Business Visitors to Canada

A Colombian company hires Jose in Medellin, Colombia. They use certain equipment they have purchased from a Canadian company in their production line. Jose is not quite familiar with those equipment. The Colombian company deploys Jose to Canada for two weeks. He learns about the tools they use at the Canadian location. The training is hands-on. Jose will be present at the production line and he may even manufacture some products while being trained. He will be paid by the Colombian company for his trip. While he is in Canada, he will receive his salary from his Colombian employer. Jose will then go back to Medellin and continue working for the Colombian company upon completion of the training. Does Jose need a work permit for his trip to Canada?

Canada, one of the power houses in technology and science, hosts thousands of successful businesses. Many of these businesses export their products and services to other regions in the world. The employees of their foreign customers may need to understand how to use the tools and goods they purchase from their Canadian suppliers. Consequently, they may visit Canada to receive training from their Canadian service providers. These people are among a large group of people who visit our country as business visitors.

Who is a Business Visitor?

Millions of people visit Canada every year. Some of those people are business visitors, but who is a business visitor?

Probably the main group of business visitors are those who enter Canada for international business without directly entering the Canadian labour market (subsection 187(1) of IRPR). An example is the CEO of a French company who visits Canada to meet with Canadian companies. Her intention is to meet with the decision-makers of those companies and discuss potential business opportunities such as selling the French company products or services to them or purchasing the Canadian companies products or services. While she is visiting Canada, the Canadian companies won’t pay her salary. They may, however, pay for her travel expenses.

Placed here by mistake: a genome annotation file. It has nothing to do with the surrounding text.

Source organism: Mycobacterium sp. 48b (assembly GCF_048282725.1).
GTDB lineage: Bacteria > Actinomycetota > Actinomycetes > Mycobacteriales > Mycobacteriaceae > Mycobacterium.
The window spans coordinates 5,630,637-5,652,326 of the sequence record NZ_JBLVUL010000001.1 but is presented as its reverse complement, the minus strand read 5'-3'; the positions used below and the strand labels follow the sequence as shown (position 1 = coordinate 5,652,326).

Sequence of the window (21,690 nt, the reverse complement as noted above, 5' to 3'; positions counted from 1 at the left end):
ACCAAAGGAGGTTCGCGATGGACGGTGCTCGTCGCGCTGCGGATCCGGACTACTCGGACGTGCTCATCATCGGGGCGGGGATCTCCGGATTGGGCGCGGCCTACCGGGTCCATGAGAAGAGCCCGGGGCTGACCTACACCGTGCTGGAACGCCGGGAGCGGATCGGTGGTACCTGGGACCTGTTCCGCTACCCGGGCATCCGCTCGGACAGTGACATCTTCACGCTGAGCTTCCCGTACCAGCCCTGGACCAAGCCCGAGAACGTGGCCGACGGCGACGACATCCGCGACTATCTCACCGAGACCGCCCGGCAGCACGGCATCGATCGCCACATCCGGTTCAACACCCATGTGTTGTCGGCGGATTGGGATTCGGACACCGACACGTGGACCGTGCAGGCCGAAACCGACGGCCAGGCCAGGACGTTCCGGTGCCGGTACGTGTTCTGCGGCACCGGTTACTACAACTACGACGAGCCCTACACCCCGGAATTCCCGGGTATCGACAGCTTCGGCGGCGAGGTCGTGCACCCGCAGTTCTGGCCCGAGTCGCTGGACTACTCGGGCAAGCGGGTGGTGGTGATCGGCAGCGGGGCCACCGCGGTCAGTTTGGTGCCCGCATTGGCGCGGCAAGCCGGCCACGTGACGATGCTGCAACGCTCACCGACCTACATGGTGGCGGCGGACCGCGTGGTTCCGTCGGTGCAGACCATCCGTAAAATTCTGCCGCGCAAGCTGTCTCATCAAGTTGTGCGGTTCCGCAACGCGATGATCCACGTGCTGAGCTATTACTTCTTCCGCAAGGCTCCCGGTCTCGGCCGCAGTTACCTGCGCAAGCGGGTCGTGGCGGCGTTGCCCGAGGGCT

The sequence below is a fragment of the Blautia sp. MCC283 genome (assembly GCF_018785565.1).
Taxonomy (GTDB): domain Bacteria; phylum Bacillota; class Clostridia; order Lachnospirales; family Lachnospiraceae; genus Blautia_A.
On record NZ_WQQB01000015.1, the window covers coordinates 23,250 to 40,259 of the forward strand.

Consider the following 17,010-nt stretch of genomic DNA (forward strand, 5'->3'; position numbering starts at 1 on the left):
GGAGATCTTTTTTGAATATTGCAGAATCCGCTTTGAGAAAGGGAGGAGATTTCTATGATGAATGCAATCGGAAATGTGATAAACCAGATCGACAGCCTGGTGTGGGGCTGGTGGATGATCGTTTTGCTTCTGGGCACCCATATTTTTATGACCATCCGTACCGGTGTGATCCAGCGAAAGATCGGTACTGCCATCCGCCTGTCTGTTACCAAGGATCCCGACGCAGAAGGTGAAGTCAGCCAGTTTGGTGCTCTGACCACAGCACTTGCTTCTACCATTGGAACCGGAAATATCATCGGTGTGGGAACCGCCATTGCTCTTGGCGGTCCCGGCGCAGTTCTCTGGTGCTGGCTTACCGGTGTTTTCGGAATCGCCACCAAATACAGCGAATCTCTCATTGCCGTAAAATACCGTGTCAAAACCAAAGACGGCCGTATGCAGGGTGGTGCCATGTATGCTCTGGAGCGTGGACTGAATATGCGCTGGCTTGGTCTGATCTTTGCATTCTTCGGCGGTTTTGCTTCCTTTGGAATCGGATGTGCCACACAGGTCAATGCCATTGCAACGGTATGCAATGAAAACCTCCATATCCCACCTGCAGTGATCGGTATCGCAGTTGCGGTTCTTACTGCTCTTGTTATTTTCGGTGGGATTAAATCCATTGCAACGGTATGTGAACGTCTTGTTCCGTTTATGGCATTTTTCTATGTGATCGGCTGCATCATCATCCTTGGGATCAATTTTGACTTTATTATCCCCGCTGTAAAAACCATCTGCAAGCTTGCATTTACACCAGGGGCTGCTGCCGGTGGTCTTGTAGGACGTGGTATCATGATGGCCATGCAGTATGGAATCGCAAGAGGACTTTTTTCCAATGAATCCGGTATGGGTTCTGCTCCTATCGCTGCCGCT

Subsection 187(2) of the Immigration and Refugee Protection Regulations (IPRR) divides business visitors into three major groups:

  • Group A – Purchasing/Training Activities
  • Group B – Training at the Canadian Branch
  • Group C – Business to Business (B2B) Sales

Group A – Purchasing/Training Activities

This group includes “foreign nationals purchasing Canadian goods or services for a foreign business or government, or receiving training or familiarization in respect of such goods or services” (paragraph R187(1)(a)). It is important to make sure the training is for learning how to use the Canadian products or services. I persist on this issue, because if a person attends an extended training program, they may need to receive a Study Permit. However, short-term training that are under six months and are not part of a certificate, diploma, or degree program do not call for a Study Permit.

Let’s say a Canadian company manufactures a popular CNC machine. A Japanese company deploys three of their employees to Canada. They stay in Canada for two months. They receive special training on the CNC machine for six consecutive weeks. They eventually decide to purchase one of the machines. When the deal is signed they return to Japan. The host company offers them accommodation, transportation, and meals while they are in Canada, but the Japanese company covers their salary. This group of three are business visitors.

Group B – Training at the Canadian Branch

If a Canadian company holds branches in other parts of the world they may invite their foreign employees to the parent company from time to time. If the purpose of such visits is to either receive or give training, then the visitors are business visitors. Paragraph 187(1)(b) of IRPR describes this group as “foreign nationals receiving or giving training within a Canadian parent or subsidiary of the corporation that employs them outside Canada, if any production of goods or services that results from the training is incidental.”